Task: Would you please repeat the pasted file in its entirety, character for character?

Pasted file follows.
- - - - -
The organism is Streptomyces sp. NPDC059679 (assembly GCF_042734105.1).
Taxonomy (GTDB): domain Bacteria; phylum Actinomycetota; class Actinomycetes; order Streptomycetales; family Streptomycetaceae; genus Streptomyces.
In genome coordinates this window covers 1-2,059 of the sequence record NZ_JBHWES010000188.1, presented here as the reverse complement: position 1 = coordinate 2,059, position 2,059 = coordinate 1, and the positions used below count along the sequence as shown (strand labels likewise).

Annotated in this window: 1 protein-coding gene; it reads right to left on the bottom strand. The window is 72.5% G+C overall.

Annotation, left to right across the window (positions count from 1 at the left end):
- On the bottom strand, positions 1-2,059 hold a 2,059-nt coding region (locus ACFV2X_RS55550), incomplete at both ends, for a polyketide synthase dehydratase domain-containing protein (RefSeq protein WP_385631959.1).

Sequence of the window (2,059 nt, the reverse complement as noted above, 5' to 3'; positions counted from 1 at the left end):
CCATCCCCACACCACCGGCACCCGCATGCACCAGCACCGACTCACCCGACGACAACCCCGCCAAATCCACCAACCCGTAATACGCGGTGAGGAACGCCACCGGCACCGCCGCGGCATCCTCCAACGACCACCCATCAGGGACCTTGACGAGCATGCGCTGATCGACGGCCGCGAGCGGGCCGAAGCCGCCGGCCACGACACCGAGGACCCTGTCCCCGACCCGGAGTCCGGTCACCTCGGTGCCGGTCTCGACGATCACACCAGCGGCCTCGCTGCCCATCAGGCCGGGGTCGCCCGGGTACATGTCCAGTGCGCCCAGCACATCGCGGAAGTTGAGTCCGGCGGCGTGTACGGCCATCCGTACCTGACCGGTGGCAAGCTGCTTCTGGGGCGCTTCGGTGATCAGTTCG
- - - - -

The organism is Streptomyces sp. NPDC059679 (assembly GCF_042734105.1).
Taxonomy (GTDB): domain Bacteria; phylum Actinomycetota; class Actinomycetes; order Streptomycetales; family Streptomycetaceae; genus Streptomyces.
In genome coordinates this window covers 1-2,059 of the sequence record NZ_JBHWES010000188.1, presented here as the reverse complement: position 1 = coordinate 2,059, position 2,059 = coordinate 1, and the positions used below count along the sequence as shown (strand labels likewise).

Annotated in this window: 1 protein-coding gene; it reads right to left on the bottom strand. The window is 72.5% G+C overall.

Annotation, left to right across the window (positions count from 1 at the left end):
- On the bottom strand, positions 1-2,059 hold a 2,059-nt coding region (locus ACFV2X_RS55550), incomplete at both ends, for a polyketide synthase dehydratase domain-containing protein (RefSeq protein WP_385631959.1).

Sequence of the window (2,059 nt, the reverse complement as noted above, 5' to 3'; positions counted from 1 at the left end):
CCATCCCCACACCACCGGCACCCGCATGCACCAGCACCGACTCACCCGACGACAACCCCGCCAAATCCACCAACCCGTAATACGCGGTGAGGAACGCCACCGGCACCGCCGCGGCATCCTCCAACGACCACCCATCAGGGACCTTGACGAGCATGCGCTGATCGACGGCCGCGAGCGGGCCGAAGCCGCCGGCCACGACACCGAGGACCCTGTCCCCGACCCGGAGTCCGGTCACCTCGGTGCCGGTCTCGACGATCACACCAGCGGCCTCGCTGCCCATCAGGCCGGGGTCGCCCGGGTACATGTCCAGTGCGCCCAGCACATCGCGGAAGTTGAGTCCGGCGGCGTGTACGGCCATCCGTACCTGACCGGTGGCAAGCTGCTTCTGGGGCGCTTCGGTGATCAGTTCG